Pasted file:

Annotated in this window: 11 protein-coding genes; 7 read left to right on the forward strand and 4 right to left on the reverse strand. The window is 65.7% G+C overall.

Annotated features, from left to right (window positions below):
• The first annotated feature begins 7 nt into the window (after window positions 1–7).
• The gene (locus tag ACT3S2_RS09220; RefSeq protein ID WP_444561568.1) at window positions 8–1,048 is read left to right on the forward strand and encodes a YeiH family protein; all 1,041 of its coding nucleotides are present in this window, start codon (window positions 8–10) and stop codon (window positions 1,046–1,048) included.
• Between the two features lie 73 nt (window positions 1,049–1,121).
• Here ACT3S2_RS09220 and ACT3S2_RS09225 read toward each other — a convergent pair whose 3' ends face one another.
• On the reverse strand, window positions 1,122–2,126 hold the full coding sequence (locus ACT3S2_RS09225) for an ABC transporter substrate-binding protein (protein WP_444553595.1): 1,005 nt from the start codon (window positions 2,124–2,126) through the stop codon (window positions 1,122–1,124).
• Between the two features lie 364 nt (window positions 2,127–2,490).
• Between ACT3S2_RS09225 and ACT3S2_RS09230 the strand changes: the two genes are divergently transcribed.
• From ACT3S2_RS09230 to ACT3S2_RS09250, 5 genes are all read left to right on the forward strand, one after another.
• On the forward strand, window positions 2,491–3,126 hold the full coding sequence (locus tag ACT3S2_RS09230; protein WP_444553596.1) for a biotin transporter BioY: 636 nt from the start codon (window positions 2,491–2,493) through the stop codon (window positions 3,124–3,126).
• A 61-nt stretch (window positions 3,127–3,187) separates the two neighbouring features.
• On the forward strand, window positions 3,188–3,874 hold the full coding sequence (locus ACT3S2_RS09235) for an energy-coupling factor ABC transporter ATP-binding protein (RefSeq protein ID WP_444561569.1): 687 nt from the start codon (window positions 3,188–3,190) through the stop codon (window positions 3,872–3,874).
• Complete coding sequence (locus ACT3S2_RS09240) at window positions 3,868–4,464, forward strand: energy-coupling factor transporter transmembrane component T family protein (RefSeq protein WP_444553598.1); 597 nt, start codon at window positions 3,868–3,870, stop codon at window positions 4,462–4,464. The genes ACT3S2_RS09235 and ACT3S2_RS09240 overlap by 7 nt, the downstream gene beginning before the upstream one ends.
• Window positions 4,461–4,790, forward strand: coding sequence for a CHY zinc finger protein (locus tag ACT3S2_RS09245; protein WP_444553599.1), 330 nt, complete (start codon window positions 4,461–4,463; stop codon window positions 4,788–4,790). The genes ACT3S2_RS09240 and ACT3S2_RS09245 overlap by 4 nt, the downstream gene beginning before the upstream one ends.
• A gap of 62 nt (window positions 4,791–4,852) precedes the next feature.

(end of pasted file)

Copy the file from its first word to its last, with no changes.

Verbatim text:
Annotated in this window: 11 protein-coding genes; 7 read left to right on the forward strand and 4 right to left on the reverse strand. The window is 65.7% G+C overall.

Annotated features, from left to right (window positions below):
• The first annotated feature begins 7 nt into the window (after window positions 1–7).
• The gene (locus tag ACT3S2_RS09220; RefSeq protein ID WP_444561568.1) at window positions 8–1,048 is read left to right on the forward strand and encodes a YeiH family protein; all 1,041 of its coding nucleotides are present in this window, start codon (window positions 8–10) and stop codon (window positions 1,046–1,048) included.
• Between the two features lie 73 nt (window positions 1,049–1,121).
• Here ACT3S2_RS09220 and ACT3S2_RS09225 read toward each other — a convergent pair whose 3' ends face one another.
• On the reverse strand, window positions 1,122–2,126 hold the full coding sequence (locus ACT3S2_RS09225) for an ABC transporter substrate-binding protein (protein WP_444553595.1): 1,005 nt from the start codon (window positions 2,124–2,126) through the stop codon (window positions 1,122–1,124).
• Between the two features lie 364 nt (window positions 2,127–2,490).
• Between ACT3S2_RS09225 and ACT3S2_RS09230 the strand changes: the two genes are divergently transcribed.
• From ACT3S2_RS09230 to ACT3S2_RS09250, 5 genes are all read left to right on the forward strand, one after another.
• On the forward strand, window positions 2,491–3,126 hold the full coding sequence (locus tag ACT3S2_RS09230; protein WP_444553596.1) for a biotin transporter BioY: 636 nt from the start codon (window positions 2,491–2,493) through the stop codon (window positions 3,124–3,126).
• A 61-nt stretch (window positions 3,127–3,187) separates the two neighbouring features.
• On the forward strand, window positions 3,188–3,874 hold the full coding sequence (locus ACT3S2_RS09235) for an energy-coupling factor ABC transporter ATP-binding protein (RefSeq protein ID WP_444561569.1): 687 nt from the start codon (window positions 3,188–3,190) through the stop codon (window positions 3,872–3,874).
• Complete coding sequence (locus ACT3S2_RS09240) at window positions 3,868–4,464, forward strand: energy-coupling factor transporter transmembrane component T family protein (RefSeq protein WP_444553598.1); 597 nt, start codon at window positions 3,868–3,870, stop codon at window positions 4,462–4,464. The genes ACT3S2_RS09235 and ACT3S2_RS09240 overlap by 7 nt, the downstream gene beginning before the upstream one ends.
• Window positions 4,461–4,790, forward strand: coding sequence for a CHY zinc finger protein (locus tag ACT3S2_RS09245; protein WP_444553599.1), 330 nt, complete (start codon window positions 4,461–4,463; stop codon window positions 4,788–4,790). The genes ACT3S2_RS09240 and ACT3S2_RS09245 overlap by 4 nt, the downstream gene beginning before the upstream one ends.
• A gap of 62 nt (window positions 4,791–4,852) precedes the next feature.